As a Muslim leader and social justice activist, I was present at many of the above 9-11 related events, and as noted on the recording Restoring Faith: America’s Religious Leaders Answer Terror with Hope, I walked the streets of NY when they looked like a war zone. Many people of different faiths and ethnicities grieved. Personally, I encountered little wholesale recrimination of Muslims or assignment of guilt by association of faith. Students from Yeshiva University in Upper Manhattan called our Harlem-based mosque offering assistance if needed. Women from a local church did the same. Christian, Jewish, and Muslim members of A Partnership in Faith in NYC - a pioneering coalition born of gun-related street violence during the years of the Dinkins administration, huddled and then fanned out throughout the city and on the airwaves, as a multi-faith pastoral crises response team.

Mainstream media was so absorbed with the events of 9-11’s grievous aftermath that the identity of Muslim victims and responders to 9-11 was obscured. It still is. Consequently too many otherwise well-meaning people don’t even know that we exist, and this fuels the “Us vs. them” mentality that fear-mongers shamelessly exploit and manipulate.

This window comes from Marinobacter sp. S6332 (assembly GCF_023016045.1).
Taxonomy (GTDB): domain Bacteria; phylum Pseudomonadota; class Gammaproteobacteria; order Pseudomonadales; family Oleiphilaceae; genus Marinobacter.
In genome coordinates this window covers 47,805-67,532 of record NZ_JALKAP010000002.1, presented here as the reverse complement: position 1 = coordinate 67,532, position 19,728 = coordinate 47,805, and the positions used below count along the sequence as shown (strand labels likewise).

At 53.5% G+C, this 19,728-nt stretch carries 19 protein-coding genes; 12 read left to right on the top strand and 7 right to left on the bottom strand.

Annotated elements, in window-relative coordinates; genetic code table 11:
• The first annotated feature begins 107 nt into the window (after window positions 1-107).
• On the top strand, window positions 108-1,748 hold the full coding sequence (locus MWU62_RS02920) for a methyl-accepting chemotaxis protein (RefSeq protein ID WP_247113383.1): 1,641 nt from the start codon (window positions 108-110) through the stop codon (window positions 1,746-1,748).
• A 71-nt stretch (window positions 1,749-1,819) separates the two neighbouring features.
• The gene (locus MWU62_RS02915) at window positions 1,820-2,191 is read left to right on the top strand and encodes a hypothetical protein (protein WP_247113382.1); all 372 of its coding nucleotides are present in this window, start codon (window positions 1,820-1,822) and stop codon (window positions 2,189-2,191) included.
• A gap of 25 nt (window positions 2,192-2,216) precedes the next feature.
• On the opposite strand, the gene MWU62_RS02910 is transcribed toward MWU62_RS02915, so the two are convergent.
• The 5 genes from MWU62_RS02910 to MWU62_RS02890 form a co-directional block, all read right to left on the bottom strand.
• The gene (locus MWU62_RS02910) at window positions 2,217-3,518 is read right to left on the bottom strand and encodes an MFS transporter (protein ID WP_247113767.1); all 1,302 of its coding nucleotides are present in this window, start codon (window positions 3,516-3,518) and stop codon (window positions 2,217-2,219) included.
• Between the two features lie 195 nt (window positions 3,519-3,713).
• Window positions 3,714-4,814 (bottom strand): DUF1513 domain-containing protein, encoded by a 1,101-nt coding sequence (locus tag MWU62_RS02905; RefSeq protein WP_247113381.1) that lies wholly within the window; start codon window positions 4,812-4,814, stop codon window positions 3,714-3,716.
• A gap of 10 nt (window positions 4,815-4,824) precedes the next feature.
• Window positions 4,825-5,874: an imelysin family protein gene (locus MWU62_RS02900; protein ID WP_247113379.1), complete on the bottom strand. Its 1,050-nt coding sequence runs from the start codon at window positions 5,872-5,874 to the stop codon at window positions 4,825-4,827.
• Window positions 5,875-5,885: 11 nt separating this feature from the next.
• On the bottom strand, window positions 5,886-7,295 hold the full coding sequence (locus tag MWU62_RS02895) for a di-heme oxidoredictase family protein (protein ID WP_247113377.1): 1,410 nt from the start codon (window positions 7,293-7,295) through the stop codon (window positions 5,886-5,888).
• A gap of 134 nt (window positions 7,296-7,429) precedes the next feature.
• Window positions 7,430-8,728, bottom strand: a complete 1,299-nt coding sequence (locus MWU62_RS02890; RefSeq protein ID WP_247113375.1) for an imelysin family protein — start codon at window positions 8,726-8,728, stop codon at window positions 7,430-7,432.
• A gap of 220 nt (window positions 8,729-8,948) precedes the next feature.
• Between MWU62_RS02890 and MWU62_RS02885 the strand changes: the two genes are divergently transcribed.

The Cordoba Center’s stated purpose is to foster the good and combat the evil – to provide a space where people can learn to be good neighbors. Don’t we need more of that nowadays? Many New Yorkers apparently believe so, including our Mayor. Perhaps if the truth were to be told about “Us and them”, we’d all comprehend the importance of such endeavors as the building of the Center, and dispel the darkness of extremism, fear, and recrimination, with the light of moderation and hope.

Imam Al-Hajj Talib ‘Abdur-Rashid is the religious and spiritual leader of The Mosque of Islamic Brotherhood Inc. 2nd Vice President of The Majlis Ash-Shura (Islamic Leadership Council) of New York, and Deputy Amir/General Secretary of MANA (The Muslim Alliance in North America). In November, 2009 the Prince Alwaleed Bin Talal Center for Muslim-Christian Understanding at Georgetown University, listed him as one of the world’s “500 Most Influential Muslims”.